More than a Collection: Using Seashells in Counselling

Finding items to re-purpose is one creative and cost-effective way to come up with new therapy activities, so I’m always on the lookout for something that I can take and put to new use. During some spring (or maybe last fall) cleaning, I came across a small seashell collection from my childhood that I had been storing in my basement for years. Rather than tossing the shells, or tucking them away in storage for a few more years, instead I turned them into an office centrepiece that could also serve as a therapy activity for older children and teens.

You will need:

  • Seashells of different shapes and sizes
  • A list of positive affirmations
  • Tape
  • A bowl or container to hold the shell collection


  • Find and cut out your affirmations so there is one affirmation per slip of paper. Depending on the size of your shells, they will likely need to have a font size no bigger than 14 or 16. If you don’t have time to generate your own affirmations, here is a great list from that I used to start my own affirmations list.

  • Fold the affirmations and slip one inside each of your shells like a fortune-cookie. Use tape if the paper slips will not stay inside the shells on their own.


Using these Shells in the Counselling Session

This exercise can be used in an unstructured manner or as part of a planned intervention. Like my therapy rocks (see blog post here), I leave my shells out all the time as part of my office décor. Kids and teens will at times spontaneously pick up a shell, pull out the paper, and read the affirmations. Some clients will pick out several shells over the course of one session. Others will grab a different shell each time they come in and look at the affirmation inside. If appropriate, I can invite the child to share with me what his affirmation says and his thoughts and feelings on how that thought applies to himself. This unstructured use of the seashells can lead into a more structured conversation about self-esteem, thought processes, and the impact that thoughts have on one’s emotions.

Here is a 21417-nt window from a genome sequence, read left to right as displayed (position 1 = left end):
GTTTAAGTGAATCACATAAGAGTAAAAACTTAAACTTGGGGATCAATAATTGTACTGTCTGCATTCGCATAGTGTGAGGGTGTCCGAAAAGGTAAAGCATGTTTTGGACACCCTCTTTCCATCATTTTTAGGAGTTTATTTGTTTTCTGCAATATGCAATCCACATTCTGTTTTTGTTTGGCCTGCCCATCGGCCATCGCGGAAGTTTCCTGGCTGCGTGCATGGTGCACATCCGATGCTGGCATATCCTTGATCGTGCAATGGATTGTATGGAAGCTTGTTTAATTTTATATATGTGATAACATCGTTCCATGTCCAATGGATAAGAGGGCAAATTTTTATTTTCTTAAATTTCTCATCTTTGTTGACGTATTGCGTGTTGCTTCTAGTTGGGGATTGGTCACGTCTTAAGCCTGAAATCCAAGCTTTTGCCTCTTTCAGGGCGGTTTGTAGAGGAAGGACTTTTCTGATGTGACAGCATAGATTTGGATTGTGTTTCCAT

For a more structured approach, you could use this resource along with a cognitive behavioural therapy treatment plan where you provide psychoeducation on the relationship between thoughts, feelings, and behaviour. You could then start or end each session with an affirmation. You could also have your client choose several affirmations in one session and then pick 2 or 3 favourites to use through the week to practice his positive thinking.

If you have a lot of shells or easy access to shells, you could also have your client come up with their own positive self-statements and put them in shells that they could take home to keep. This could be an excellent way to end therapy and prepare a client to continue their progress on their own. Check out this resource if you or your client needs some help coming up with some personal affirmations.

Join the discussion? Let us know in the comments box:

How could you use this activity with your clients?
Have you re-purposed any of your own treasures for use with your clients?

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Carey EmmersonMore than a Collection: Using Seashells in Counselling

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  1. Pingback: 10 Places to Find Affordable Therapy Toys | Alcove Child and Youth Resources

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